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Ronnie Falcao, LM MS, a homebirth midwife in Mountain View, CA


Summary of Homebirth Debate from sci.med.obgyn (October, 1996)

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These are easy to read and understand and are beautifully presented.

Well, I'm flattered that someone is interested in who is reading this debate. I've been reading since the debate began, but I have not contributed much. Here are my impressions (sorry so long), in case anyone is interested in the impressions of a totally random person:

First of all, for the record, I am not a doctor or midwife; I'm not even pregnant, and I never have been.

I have been pretty turned off by many of the posts by doctors on this issue. They have made a number of comments which are extremely rude, insulting, and/or patronizing. These types of comments are just unnecessary for any debate, and they fail to convince intelligent people. On the other hand, many of these posts hint that their authors feel attacked (or "maligned"), and so that the unnecessary comments stem from defensiveness. Those of us who are not doctors, it seems to me, would do well to be sensitive to the fact that we are talking about someone's profession. Similarly, civility would require all of us to be respectful toward the profession of midwifery.

Here is a summary of what I feel have been the main points of the debate, on both sides of the issue. Please note that this summary is biased because I am human.


Position: hospital birth is safer than home birth for low-risk women.

Several doctors and nurses have contributed stories of babies of low-risk mothers who survived hospital births, but who in their professional and experienced opinions would not have survived if their mothers had planned to give birth at home.

Some doctors have had experience with direct-entry midwives who were deficient in training, knowledge, experience, and/or good judgment.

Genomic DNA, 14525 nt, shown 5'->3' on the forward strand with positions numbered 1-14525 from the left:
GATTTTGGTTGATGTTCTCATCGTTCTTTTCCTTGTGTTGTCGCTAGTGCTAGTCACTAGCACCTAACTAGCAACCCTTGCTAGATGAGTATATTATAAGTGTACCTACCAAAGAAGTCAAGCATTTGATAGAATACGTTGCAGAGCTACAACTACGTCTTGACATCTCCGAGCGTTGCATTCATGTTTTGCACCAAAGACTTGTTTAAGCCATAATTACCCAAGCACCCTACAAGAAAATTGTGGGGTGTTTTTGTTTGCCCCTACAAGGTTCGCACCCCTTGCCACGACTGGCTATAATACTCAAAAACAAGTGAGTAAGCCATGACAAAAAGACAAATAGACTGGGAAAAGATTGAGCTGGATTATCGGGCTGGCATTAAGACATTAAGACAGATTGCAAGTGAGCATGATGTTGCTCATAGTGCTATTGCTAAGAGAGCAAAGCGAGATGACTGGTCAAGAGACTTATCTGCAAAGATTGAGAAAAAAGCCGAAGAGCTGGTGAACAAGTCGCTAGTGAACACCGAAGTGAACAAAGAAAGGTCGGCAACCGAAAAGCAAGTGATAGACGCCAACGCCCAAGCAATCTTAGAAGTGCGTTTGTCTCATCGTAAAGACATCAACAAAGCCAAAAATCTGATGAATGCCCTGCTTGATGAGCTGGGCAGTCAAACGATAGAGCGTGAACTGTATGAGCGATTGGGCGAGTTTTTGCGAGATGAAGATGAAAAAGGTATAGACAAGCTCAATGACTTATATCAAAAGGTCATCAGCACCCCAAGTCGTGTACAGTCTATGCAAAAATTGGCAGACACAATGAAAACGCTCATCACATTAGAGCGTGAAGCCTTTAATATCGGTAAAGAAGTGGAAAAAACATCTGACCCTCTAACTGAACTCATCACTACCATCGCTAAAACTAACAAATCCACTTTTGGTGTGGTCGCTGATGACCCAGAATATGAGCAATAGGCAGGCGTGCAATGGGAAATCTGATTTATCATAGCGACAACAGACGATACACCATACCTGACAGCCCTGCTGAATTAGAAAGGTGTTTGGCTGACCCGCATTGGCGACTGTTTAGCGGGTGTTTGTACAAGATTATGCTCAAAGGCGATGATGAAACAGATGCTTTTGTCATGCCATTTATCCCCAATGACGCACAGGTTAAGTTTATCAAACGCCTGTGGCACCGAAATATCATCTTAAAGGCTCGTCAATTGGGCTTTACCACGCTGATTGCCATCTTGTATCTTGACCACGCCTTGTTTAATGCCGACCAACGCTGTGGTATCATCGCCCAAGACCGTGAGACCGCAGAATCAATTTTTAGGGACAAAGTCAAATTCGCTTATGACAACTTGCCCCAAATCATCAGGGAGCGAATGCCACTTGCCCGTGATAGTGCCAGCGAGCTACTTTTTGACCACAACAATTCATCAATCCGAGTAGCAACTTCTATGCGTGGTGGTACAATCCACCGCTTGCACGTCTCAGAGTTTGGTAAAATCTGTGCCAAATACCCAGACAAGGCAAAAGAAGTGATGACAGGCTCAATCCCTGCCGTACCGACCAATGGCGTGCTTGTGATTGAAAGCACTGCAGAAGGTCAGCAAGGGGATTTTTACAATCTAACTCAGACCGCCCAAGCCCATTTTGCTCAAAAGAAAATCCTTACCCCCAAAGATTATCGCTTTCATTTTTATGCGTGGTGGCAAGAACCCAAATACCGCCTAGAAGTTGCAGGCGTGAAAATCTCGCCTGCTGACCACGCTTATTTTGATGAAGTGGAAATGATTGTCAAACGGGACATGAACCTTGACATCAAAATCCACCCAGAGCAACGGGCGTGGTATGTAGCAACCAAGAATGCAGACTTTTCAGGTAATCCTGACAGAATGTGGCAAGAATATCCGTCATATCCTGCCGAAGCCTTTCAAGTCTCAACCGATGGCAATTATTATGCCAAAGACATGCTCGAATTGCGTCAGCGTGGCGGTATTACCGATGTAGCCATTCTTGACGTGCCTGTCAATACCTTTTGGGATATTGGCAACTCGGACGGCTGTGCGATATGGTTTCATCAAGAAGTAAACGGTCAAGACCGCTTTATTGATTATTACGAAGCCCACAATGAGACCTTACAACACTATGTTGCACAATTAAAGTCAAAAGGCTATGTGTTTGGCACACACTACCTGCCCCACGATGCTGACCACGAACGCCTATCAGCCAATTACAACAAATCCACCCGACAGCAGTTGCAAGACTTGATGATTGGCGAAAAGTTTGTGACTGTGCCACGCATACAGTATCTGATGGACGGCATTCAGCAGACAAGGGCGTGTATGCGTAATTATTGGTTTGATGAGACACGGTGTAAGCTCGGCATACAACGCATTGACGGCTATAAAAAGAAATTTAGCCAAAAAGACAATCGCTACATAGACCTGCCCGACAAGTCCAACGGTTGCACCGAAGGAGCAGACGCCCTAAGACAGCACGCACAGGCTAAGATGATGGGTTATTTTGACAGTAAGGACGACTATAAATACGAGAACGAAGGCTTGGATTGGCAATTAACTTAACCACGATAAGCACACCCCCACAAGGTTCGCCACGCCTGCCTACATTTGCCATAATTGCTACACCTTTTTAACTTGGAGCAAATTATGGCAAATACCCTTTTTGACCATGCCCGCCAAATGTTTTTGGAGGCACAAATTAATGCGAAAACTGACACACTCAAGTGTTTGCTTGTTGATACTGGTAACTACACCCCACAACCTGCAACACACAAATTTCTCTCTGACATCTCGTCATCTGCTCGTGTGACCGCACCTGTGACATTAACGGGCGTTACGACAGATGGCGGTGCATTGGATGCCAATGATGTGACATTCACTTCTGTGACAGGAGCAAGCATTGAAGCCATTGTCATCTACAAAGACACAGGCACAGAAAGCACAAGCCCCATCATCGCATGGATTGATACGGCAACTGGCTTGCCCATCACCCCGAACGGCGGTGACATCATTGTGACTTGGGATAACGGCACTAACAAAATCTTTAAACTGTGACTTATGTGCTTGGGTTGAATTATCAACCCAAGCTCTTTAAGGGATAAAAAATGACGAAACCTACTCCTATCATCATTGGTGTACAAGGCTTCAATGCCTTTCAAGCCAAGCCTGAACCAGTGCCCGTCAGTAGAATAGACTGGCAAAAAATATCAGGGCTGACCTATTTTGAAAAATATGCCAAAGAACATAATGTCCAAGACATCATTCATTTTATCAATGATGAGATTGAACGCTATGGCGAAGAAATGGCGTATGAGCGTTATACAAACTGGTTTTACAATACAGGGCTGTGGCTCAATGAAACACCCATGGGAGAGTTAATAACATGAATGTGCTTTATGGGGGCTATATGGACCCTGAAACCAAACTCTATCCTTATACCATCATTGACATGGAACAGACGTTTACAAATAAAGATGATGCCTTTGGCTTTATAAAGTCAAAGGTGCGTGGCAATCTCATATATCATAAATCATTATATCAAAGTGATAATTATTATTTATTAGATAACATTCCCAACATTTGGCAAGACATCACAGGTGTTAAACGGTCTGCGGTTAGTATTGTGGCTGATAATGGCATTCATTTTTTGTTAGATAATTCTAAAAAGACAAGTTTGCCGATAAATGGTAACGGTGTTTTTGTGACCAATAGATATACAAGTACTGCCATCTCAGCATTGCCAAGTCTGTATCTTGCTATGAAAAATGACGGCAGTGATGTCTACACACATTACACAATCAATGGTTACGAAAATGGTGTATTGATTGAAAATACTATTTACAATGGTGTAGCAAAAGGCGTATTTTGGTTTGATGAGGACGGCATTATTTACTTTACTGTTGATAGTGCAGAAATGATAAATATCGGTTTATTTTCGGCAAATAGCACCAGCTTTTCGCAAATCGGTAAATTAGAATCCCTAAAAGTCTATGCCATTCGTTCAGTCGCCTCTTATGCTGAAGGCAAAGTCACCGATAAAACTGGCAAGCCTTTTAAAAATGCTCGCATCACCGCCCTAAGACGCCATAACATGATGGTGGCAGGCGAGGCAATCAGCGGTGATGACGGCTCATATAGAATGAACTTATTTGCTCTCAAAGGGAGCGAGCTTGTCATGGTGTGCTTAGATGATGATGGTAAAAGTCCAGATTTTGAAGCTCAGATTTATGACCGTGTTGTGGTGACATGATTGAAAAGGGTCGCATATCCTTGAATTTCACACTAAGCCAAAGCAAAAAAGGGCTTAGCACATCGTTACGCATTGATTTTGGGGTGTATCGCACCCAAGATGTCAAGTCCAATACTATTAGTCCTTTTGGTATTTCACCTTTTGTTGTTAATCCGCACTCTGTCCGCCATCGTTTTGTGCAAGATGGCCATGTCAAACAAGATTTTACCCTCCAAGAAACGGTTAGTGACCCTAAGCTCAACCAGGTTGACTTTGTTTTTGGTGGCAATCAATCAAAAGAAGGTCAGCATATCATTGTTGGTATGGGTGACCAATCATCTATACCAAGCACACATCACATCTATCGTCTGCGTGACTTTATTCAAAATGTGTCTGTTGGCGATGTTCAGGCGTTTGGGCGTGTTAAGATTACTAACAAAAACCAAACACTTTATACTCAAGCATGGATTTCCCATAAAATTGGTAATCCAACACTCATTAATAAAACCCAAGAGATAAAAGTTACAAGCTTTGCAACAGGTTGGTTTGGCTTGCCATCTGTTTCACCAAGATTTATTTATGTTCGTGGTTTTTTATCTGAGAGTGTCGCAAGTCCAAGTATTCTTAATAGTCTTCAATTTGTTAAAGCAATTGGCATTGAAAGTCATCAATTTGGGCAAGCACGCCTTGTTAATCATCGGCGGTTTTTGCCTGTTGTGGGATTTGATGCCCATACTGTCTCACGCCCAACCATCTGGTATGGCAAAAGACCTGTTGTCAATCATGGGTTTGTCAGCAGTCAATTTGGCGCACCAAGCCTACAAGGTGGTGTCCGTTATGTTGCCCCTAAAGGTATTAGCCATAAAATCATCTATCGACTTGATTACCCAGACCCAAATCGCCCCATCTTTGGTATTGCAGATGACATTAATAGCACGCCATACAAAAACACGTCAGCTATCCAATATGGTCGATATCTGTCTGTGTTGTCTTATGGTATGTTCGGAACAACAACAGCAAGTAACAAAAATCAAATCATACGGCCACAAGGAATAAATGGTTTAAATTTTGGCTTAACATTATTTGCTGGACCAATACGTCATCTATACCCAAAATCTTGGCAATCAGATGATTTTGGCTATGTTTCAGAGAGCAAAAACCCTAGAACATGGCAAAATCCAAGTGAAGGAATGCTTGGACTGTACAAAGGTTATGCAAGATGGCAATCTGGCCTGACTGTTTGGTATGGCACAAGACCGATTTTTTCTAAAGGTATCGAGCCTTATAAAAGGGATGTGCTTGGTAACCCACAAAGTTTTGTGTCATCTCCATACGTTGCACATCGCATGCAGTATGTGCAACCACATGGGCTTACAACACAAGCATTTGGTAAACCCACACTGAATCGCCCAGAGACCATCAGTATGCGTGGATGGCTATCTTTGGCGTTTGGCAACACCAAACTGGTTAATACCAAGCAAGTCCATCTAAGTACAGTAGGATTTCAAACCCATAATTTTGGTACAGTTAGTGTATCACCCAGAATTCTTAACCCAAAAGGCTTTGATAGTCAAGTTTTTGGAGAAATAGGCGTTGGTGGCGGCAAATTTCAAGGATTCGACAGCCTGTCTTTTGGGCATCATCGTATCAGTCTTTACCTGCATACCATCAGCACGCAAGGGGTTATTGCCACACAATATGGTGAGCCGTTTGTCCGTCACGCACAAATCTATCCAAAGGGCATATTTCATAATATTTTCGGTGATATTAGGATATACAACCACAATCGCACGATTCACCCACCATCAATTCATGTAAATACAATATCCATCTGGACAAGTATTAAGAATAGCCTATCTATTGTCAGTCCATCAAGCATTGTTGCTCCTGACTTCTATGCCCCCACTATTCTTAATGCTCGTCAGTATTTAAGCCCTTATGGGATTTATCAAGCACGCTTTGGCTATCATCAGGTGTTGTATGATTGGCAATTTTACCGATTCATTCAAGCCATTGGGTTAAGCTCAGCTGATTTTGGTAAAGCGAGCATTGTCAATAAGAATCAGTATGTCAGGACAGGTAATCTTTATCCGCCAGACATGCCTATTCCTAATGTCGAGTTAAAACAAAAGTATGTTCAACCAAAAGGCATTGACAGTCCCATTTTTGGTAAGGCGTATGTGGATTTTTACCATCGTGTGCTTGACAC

Infant mortality in developing nations without adequate access to medical technology is higher than that of the United States.

None of the studies, which show home birth for low-risk women to be as safe as or safer than hospital birth, are randomized and double-blind. Since no study of this issue can be, it is impossible for statistics to show that home birth is as safe as hospital birth.


Position: home birth is at least as safe as hospital birth for low-risk women.

Many studies, including some published in highly esteemed medical journals, have concluded that home birth is at least as safe as hospital birth for low-risk women. If their statistics are accurate, then for every baby who lives in a hospital birth but would die in a planned home birth, there is another baby who lives in a planned home birth but would die in a hospital birth. ("Planned home birth" statistics include mothers who, despite their original plans, end up giving birth in a hospital.)

No doctor or other person has mentioned a study which concludes that hospital birth is safer than home birth for low-risk women.

Infant mortality in other Western nations, which have relatively high frequencies of home birth, is lower that that of the United States.

Although none of the studies have been randomized and double-blind, neither have the studies of most social and health issues, including smoking and seat-belt use. Some people believe that these studies continue to have value, despite the imperfect data.

Forgive me if I have forgotten some major points. These are the ones that stuck in my mind. I hope this is helpful in some way.

This Web page is referenced from another page containing related information about Homebirth Safety/Advocacy


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